Does quality of light vary in different studio strobes and speedlites?

by Mario M   Last Updated December 16, 2017 09:18 AM

Does the quality of light vary between studio flashes and portable speedlites?

The first time I used speedlites, the light was very good. Then I purchased an Elinchrom D-Lite kit. My first impression was that the light is a little on the warm side, and the quality of light lower than Canon 580-EX speedlites.

Then I got an Elinchrom Quadra kit, and after my first shot I said, "WOW!" The light has a metallic color, the subjects looks better and have a good light/shadow definition. Of course I used a softbox of similar size in all cases. One Hollywood photographer said that he can recognise if a photo was made with expensive lights or cheap lights.

What have you discovered about flash light quality? Are all the same? What differences have you seen?

I have made a review here on my site with quadra vs d-lite color temperature

Tags : flash light studio


Answers 4


A softbox is a light modifier. Light can be modified a zillion ways.

There is a huge amount of literature on light modifiers and making lights be better for your photos. Check out the Strobist blog. http://strobist.blogspot.com/

It is fairly easy to see quality, and its easier to get good quality from ProFoto or Elinchrom, but that doesn't mean its impossible to get great quality from inexpensive lights.

Gear does not take the photo, photographers take the photos. Gear is simple a tool.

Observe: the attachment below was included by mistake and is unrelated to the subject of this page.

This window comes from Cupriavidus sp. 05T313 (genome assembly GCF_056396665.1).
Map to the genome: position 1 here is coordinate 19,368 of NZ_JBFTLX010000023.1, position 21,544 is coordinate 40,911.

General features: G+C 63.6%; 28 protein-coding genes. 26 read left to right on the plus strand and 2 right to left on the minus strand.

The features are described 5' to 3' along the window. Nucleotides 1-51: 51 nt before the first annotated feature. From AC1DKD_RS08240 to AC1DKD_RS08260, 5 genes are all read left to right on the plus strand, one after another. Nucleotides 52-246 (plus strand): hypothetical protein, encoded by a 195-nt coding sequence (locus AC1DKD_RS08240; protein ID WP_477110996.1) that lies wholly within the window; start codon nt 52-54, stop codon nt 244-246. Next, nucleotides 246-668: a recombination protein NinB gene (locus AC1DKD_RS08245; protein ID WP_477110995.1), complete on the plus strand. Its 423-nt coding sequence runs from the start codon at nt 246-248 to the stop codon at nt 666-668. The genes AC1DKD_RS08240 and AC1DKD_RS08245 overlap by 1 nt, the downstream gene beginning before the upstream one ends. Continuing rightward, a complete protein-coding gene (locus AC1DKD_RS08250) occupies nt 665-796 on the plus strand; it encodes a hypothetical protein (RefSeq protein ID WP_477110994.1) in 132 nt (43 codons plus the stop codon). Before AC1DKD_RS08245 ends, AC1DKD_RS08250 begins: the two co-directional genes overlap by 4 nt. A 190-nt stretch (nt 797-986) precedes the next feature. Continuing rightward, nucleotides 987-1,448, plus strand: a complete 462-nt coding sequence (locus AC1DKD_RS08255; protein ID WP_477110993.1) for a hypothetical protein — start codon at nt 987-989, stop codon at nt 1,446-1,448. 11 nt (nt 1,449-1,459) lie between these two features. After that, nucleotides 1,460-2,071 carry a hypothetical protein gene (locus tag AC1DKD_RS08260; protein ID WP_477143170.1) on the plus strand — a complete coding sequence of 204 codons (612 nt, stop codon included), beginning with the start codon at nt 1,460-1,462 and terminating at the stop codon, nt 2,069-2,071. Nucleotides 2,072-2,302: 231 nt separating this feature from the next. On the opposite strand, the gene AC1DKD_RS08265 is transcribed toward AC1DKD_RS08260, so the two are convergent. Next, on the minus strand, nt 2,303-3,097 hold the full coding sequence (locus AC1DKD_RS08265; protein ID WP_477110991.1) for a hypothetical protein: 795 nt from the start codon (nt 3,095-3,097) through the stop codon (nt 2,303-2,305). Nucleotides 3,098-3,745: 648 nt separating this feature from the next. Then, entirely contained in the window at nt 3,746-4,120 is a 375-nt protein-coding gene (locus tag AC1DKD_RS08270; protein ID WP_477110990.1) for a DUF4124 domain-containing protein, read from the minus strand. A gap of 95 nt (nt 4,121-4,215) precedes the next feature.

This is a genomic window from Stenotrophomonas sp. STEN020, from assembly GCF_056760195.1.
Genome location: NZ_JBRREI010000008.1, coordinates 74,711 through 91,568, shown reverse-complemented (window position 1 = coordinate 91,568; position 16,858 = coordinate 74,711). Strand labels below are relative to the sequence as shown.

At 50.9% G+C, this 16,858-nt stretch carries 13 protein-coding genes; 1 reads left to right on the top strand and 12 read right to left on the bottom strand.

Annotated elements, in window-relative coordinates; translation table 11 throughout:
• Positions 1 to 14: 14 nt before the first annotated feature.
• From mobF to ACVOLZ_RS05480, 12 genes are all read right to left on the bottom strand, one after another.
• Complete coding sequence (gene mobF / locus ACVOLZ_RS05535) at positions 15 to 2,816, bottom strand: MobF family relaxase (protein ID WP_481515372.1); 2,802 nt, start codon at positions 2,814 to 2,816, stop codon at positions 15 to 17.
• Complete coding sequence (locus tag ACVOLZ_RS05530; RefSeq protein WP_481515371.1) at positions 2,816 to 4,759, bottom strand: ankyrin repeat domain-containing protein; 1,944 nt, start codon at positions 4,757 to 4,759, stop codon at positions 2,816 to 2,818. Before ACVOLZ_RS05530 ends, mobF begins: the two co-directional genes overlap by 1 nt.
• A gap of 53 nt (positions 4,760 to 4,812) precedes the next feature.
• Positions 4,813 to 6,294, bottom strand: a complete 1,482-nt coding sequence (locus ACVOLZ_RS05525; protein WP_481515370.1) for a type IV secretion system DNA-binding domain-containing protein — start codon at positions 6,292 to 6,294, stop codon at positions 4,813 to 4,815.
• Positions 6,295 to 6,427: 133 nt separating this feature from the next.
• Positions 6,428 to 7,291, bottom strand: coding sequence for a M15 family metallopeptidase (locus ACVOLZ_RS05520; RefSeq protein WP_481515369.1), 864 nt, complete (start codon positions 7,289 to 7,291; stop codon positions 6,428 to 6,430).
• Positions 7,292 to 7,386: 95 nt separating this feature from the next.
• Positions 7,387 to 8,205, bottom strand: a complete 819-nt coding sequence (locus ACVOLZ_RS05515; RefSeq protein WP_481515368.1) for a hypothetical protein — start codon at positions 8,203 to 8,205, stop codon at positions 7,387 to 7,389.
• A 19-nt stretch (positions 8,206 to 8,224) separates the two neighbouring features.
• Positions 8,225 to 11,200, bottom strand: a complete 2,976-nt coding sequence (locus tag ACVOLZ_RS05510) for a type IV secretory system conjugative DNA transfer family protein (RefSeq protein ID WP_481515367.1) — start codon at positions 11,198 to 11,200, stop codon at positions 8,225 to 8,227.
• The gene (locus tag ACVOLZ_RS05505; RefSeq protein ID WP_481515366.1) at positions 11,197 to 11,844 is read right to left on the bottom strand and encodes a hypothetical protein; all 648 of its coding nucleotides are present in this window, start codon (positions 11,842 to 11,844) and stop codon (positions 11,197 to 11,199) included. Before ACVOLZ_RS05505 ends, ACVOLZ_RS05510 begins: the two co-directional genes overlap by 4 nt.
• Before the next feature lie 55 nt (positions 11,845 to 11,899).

Pat Farrell
Pat Farrell
February 09, 2013 01:02 AM

Yes - Personal experience has shown me that, in particular "speedlights" (IE on-camera / battery powered flash guns) have very differing characteristics in 2 main ways:

  • light spread and uniformity
  • Colour and wavelength content

I have found that cheap (what i like to call Chinese eBay specials) tend to be inferior in both, as they are designed to a price, and use "a flash tube" as opposed to a specially designed tube filled with a special gas mix. So therefore have varying "histograms" (if you like) in the same way that fluorescent lighting lacks certain wavelengths.

Of course we must not forget that all speedlights / flash guns have BUILT-IN Light modifiers, so the design of the reflectors and fresnel lenses within make a huge difference to the spread and uniformity, especially in the zoom models.

The same can be said for studio flashes, although the light modifiers are usually detachable, so cant really be considered in this case.